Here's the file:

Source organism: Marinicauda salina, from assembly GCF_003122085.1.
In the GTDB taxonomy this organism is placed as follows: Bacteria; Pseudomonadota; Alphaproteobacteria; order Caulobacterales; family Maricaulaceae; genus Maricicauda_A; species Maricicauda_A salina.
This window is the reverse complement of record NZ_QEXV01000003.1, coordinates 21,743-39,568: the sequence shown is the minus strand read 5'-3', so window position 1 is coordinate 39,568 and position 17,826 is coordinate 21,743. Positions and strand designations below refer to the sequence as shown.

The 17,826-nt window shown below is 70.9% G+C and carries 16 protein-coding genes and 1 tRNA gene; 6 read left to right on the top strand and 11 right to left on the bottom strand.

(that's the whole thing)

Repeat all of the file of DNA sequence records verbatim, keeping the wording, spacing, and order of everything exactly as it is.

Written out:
Source organism: Marinicauda salina, from assembly GCF_003122085.1.
In the GTDB taxonomy this organism is placed as follows: Bacteria; Pseudomonadota; Alphaproteobacteria; order Caulobacterales; family Maricaulaceae; genus Maricicauda_A; species Maricicauda_A salina.
This window is the reverse complement of record NZ_QEXV01000003.1, coordinates 21,743-39,568: the sequence shown is the minus strand read 5'-3', so window position 1 is coordinate 39,568 and position 17,826 is coordinate 21,743. Positions and strand designations below refer to the sequence as shown.

The 17,826-nt window shown below is 70.9% G+C and carries 16 protein-coding genes and 1 tRNA gene; 6 read left to right on the top strand and 11 right to left on the bottom strand.